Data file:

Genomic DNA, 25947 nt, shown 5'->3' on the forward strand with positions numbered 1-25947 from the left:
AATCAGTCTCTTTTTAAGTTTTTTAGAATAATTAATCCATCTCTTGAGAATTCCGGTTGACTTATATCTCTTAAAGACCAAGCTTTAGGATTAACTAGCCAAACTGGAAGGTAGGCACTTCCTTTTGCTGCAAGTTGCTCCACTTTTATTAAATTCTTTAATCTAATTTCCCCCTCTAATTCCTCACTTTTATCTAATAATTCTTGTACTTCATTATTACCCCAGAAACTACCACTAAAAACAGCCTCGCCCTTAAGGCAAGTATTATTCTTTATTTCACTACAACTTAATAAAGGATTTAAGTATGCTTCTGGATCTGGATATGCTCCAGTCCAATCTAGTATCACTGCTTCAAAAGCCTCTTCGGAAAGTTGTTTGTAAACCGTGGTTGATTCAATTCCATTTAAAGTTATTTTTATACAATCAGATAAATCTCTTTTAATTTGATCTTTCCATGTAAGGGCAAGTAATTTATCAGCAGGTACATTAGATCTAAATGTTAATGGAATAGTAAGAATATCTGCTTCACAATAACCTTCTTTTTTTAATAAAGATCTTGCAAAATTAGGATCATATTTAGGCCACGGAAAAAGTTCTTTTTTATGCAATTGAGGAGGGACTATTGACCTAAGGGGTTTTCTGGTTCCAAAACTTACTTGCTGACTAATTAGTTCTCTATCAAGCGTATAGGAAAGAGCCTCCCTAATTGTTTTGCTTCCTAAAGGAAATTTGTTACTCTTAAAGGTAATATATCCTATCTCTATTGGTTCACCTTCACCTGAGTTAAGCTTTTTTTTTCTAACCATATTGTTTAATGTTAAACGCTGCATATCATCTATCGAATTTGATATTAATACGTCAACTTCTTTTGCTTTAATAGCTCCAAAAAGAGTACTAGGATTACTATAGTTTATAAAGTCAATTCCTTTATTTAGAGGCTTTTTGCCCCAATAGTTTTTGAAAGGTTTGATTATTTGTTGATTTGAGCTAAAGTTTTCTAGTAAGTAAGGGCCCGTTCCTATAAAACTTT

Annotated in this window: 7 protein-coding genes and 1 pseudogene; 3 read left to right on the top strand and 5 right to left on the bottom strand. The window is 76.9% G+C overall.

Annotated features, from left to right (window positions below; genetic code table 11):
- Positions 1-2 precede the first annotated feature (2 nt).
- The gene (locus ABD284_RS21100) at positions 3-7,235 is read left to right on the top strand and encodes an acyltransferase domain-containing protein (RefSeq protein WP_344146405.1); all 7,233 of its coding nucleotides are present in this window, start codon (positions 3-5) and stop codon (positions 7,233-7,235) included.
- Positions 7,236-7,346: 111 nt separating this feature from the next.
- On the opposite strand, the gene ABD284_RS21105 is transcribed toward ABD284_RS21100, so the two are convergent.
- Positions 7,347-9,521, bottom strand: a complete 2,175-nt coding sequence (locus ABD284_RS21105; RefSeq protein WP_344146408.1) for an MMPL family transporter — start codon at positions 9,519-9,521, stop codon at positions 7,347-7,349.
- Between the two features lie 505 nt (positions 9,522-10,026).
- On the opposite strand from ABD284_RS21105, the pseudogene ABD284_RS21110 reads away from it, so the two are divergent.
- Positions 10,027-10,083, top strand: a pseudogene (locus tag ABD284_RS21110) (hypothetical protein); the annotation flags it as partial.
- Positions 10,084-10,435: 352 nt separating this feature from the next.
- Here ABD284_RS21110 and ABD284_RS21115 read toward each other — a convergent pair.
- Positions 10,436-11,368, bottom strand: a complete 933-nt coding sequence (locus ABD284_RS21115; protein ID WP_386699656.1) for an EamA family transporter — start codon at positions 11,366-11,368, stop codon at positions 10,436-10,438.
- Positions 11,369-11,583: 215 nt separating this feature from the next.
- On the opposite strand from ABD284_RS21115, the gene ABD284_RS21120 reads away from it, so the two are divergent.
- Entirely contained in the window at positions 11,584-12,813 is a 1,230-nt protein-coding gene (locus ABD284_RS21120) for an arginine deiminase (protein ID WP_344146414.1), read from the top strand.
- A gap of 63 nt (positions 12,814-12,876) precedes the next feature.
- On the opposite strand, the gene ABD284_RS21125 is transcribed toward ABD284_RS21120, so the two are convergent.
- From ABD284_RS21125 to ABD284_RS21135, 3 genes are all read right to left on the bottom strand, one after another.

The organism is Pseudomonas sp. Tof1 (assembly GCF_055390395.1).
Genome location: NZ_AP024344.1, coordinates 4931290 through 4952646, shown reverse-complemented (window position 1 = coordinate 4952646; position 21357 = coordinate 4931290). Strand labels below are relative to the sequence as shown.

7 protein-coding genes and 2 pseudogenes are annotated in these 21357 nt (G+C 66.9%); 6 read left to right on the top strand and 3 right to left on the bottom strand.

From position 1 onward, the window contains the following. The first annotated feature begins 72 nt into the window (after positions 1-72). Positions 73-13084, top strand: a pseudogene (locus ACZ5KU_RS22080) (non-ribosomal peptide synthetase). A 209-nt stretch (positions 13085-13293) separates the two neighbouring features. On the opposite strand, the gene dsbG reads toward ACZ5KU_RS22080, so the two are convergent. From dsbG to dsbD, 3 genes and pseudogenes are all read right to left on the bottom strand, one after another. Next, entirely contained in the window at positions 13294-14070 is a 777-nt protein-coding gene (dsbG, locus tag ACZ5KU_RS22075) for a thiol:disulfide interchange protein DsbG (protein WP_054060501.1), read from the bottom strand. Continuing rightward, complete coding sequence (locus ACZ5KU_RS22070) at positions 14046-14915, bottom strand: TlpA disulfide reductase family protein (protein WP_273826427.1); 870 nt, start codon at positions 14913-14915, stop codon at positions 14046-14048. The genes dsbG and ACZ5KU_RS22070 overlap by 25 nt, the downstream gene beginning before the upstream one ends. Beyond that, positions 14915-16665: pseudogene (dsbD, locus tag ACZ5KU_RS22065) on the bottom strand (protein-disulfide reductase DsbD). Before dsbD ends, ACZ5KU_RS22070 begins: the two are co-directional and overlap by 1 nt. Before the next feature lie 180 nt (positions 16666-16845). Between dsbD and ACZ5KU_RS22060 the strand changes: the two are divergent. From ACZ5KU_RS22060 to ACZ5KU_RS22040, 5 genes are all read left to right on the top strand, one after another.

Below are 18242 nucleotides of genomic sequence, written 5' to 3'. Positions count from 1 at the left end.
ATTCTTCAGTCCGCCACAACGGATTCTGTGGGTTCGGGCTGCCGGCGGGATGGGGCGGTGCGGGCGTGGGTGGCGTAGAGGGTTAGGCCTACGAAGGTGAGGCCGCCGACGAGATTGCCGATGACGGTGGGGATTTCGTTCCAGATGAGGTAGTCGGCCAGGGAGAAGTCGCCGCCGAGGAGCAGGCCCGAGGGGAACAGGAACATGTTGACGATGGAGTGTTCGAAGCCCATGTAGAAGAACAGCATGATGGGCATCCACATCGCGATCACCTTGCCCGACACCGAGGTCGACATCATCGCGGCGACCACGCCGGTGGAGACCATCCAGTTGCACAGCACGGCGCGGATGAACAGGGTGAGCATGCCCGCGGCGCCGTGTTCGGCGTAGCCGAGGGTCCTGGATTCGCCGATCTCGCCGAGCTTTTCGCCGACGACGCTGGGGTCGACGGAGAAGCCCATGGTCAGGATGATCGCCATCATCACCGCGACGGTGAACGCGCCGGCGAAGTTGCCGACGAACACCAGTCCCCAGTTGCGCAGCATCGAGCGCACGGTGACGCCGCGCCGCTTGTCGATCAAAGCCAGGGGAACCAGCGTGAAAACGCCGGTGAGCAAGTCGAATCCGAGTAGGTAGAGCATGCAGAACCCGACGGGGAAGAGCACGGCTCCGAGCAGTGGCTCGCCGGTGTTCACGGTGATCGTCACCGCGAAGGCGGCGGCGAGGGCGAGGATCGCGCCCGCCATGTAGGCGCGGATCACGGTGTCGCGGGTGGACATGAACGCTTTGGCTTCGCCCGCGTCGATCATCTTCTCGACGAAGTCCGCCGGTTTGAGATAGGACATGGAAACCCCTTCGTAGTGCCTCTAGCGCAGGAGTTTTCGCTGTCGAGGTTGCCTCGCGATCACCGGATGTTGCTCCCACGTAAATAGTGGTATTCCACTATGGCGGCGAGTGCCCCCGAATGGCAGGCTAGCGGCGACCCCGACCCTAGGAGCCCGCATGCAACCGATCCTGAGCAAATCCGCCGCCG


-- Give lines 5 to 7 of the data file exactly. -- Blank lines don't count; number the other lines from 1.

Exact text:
- Positions 1-2 precede the first annotated feature (2 nt).
- The gene (locus ABD284_RS21100) at positions 3-7,235 is read left to right on the top strand and encodes an acyltransferase domain-containing protein (RefSeq protein WP_344146405.1); all 7,233 of its coding nucleotides are present in this window, start codon (positions 3-5) and stop codon (positions 7,233-7,235) included.
- Positions 7,236-7,346: 111 nt separating this feature from the next.